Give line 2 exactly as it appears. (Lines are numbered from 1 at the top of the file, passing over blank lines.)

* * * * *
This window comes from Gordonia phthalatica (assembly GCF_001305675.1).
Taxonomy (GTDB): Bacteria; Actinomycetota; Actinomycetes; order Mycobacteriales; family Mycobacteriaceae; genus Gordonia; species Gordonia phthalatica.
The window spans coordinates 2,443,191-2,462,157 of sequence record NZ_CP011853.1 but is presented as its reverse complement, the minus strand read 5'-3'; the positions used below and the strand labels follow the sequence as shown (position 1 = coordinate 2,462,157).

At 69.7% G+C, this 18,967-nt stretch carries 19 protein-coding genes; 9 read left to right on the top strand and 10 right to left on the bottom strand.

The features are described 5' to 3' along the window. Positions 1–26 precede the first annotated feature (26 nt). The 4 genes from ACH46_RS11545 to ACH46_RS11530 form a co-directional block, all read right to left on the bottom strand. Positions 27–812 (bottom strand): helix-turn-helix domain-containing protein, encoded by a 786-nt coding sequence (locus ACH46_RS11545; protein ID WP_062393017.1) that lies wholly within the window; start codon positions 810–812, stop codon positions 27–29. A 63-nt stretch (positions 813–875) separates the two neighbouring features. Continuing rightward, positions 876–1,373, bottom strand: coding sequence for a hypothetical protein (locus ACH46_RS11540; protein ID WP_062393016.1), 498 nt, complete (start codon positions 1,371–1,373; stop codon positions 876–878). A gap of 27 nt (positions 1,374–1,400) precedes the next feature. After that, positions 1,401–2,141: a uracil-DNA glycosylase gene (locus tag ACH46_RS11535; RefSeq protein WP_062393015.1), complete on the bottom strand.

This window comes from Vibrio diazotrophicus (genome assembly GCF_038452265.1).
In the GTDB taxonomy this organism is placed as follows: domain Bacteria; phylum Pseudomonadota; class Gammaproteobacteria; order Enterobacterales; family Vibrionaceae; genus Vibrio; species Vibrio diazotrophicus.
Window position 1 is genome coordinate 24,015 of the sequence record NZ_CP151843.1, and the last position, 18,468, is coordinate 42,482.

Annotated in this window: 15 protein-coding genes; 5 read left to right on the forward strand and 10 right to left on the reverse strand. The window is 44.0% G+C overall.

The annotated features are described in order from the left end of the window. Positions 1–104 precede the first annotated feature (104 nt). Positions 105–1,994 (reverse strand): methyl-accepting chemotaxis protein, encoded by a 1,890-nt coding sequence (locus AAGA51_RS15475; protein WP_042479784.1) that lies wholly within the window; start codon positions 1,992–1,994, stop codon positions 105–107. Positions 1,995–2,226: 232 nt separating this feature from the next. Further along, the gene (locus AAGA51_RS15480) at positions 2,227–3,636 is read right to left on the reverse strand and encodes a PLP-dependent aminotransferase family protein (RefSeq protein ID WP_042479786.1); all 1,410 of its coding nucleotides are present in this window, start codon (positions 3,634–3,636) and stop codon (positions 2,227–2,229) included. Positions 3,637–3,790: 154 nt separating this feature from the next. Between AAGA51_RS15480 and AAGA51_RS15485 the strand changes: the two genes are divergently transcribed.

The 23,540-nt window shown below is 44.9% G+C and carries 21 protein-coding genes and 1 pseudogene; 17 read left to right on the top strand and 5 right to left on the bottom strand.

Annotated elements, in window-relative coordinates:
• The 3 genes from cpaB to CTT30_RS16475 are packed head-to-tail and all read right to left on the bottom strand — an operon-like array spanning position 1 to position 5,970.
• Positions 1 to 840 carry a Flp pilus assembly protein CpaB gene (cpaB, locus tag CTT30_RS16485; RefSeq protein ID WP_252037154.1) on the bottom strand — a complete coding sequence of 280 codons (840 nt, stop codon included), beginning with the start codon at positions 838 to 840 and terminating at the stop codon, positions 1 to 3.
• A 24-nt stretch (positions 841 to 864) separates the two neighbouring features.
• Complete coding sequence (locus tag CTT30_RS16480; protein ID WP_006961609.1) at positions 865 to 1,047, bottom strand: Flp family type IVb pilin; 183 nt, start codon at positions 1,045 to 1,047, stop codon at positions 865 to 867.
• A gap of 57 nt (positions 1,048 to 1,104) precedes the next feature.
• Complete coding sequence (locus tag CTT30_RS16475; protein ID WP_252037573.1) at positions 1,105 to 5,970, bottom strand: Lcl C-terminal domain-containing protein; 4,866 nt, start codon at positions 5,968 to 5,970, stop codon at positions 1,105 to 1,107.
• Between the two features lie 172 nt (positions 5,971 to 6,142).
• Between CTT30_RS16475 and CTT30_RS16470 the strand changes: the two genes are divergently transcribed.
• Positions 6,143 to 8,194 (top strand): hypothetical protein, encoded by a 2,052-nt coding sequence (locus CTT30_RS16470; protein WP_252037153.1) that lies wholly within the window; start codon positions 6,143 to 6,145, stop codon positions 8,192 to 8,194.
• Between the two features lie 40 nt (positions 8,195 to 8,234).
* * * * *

Taxonomy (GTDB): Bacteria; Actinomycetota; Actinomycetes; order Mycobacteriales; family Mycobacteriaceae; genus Gordonia; species Gordonia phthalatica.